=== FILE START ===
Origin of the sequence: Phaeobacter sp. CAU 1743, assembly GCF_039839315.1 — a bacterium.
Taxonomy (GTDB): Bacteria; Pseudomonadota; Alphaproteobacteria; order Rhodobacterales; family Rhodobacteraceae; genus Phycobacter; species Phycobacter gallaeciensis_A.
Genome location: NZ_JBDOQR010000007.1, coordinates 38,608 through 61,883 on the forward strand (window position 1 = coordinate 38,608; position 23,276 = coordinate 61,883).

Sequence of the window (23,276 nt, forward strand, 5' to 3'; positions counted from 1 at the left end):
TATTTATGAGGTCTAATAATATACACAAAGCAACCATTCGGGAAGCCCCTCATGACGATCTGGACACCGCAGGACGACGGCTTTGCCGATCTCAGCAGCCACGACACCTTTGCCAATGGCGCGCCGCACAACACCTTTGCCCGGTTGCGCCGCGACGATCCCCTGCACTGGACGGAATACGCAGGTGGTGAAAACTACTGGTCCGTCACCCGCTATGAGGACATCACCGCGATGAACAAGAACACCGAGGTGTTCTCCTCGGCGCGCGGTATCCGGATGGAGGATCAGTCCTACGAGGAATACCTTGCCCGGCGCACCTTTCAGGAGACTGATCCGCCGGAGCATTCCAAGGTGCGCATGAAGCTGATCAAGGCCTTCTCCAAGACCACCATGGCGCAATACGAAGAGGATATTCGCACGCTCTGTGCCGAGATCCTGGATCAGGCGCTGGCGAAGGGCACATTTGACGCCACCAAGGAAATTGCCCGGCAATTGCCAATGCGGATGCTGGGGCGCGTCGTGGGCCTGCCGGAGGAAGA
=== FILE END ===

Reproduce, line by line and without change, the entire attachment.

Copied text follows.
Origin of the sequence: Phaeobacter sp. CAU 1743, assembly GCF_039839315.1 — a bacterium.
Taxonomy (GTDB): Bacteria; Pseudomonadota; Alphaproteobacteria; order Rhodobacterales; family Rhodobacteraceae; genus Phycobacter; species Phycobacter gallaeciensis_A.
Genome location: NZ_JBDOQR010000007.1, coordinates 38,608 through 61,883 on the forward strand (window position 1 = coordinate 38,608; position 23,276 = coordinate 61,883).

Sequence of the window (23,276 nt, forward strand, 5' to 3'; positions counted from 1 at the left end):
TATTTATGAGGTCTAATAATATACACAAAGCAACCATTCGGGAAGCCCCTCATGACGATCTGGACACCGCAGGACGACGGCTTTGCCGATCTCAGCAGCCACGACACCTTTGCCAATGGCGCGCCGCACAACACCTTTGCCCGGTTGCGCCGCGACGATCCCCTGCACTGGACGGAATACGCAGGTGGTGAAAACTACTGGTCCGTCACCCGCTATGAGGACATCACCGCGATGAACAAGAACACCGAGGTGTTCTCCTCGGCGCGCGGTATCCGGATGGAGGATCAGTCCTACGAGGAATACCTTGCCCGGCGCACCTTTCAGGAGACTGATCCGCCGGAGCATTCCAAGGTGCGCATGAAGCTGATCAAGGCCTTCTCCAAGACCACCATGGCGCAATACGAAGAGGATATTCGCACGCTCTGTGCCGAGATCCTGGATCAGGCGCTGGCGAAGGGCACATTTGACGCCACCAAGGAAATTGCCCGGCAATTGCCAATGCGGATGCTGGGGCGCGTCGTGGGCCTGCCGGAGGAAGA